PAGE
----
Another reason why that video is interesting is because it basically reflects the ethos of the 1950s. The story is told from the Natural Bridge’s viewpoint. It explains how the area used to be populated by “red men”, also known as Native Americans. The Bridge explains that it tried to explain to the natives that it was created by God. Alas, they worshiped the Bridge as a Pagan God, even though the Bridge tried to explain that it was the Christian God who created it. The Bridge sounds almost grateful as it explains that white Christian settlers eventually moved into the area in 1737. The white Christians “got it right’. (I’m being facetious, here.)
Based on the video, a lot of great people came from Rockbridge County. Even Sam Houston, who eventually went on to be the namesake of Houston, Texas, was born in Rockbridge County. I never knew that. It’s actually pretty interesting, given the impact Sam Houston had in Texas. In fact, reading about Sam Houston is uniquely fascinating, given his family history in Scotland and Ireland. I was just in Northern Ireland a few months ago and we stopped in Larne. There is a plaque there commemorating the history of the Houston family before they moved to Virginia.
Sam Houston also moved on the Maryville, Tennesee when he was fourteen years old. I have not been to Maryville, but I do have a couple of friends who attended Maryville College and one who moved back to the town after she retired from teaching at my alma mater, Longwood University. I also lived in Texas for a year… and Bill spent several years there and graduated high school in Houston. I’m amazed at how all of these places are interconnected with Rockbridge County, which even today is still pretty rural. Although a lot of new people have moved there, there is still a core of people descended from the original settlers.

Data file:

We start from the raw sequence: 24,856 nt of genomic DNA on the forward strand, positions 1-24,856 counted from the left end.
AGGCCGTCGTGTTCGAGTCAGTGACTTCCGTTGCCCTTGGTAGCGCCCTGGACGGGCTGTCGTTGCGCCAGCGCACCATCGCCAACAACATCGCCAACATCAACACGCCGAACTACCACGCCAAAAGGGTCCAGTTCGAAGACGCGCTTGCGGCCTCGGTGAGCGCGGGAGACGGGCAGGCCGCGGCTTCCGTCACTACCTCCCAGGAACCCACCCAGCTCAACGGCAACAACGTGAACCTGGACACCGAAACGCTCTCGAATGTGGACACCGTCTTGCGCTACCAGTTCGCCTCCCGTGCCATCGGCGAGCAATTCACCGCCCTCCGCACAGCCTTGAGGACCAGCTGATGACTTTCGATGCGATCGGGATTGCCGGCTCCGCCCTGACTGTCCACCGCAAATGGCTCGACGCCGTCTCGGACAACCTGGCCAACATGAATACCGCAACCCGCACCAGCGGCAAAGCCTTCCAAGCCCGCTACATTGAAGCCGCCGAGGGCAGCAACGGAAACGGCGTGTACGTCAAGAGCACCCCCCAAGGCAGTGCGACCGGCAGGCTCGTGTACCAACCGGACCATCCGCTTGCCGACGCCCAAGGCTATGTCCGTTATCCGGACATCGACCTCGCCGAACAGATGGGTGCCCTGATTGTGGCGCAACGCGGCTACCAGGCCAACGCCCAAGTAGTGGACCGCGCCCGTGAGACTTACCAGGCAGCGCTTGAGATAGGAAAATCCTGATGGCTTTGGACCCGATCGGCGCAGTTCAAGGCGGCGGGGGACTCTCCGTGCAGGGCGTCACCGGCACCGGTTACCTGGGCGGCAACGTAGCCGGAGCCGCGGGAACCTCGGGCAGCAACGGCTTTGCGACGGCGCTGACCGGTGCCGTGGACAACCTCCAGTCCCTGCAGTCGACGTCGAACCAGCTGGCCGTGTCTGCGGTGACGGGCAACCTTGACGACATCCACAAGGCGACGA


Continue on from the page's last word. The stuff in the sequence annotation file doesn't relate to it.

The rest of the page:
I’m not sure why, but somehow when I was growing up, I never realized or appreciated the deep connection my family has to Virginia, especially Rockbridge County. I think it’s because I was a military brat, even though I spent most of my growing up years in Gloucester County. Gloucester is another one of those places where people settled and stayed, much like Rockbridge County is.
There were several last names there that would always come up at roll call in school. A lot of them were the children of people from England who had stayed after the Revolutionary War, which was won in nearby Yorktown. In the early 80s, Gloucester was still so rural that people who moved there were “come heres” and never really got the sense of community that the locals had. My parents owned at house in Gloucester for about 30 years, but it still doesn’t seem like home, even though it’s probably the one place in the world where I feel sure I could get help immediately if I ever needed it. I still have a lot of friends who live there.
I didn’t appreciate Virginia when I was younger. I used to fantasize about moving somewhere else, where the people and the scenery were different. Now, as much as I like Germany, I’m starting to think about going “home” to Virginia. Maybe I would only go there to visit, though… I’m not sure if I want to die in my home state or even if circumstances will allow it.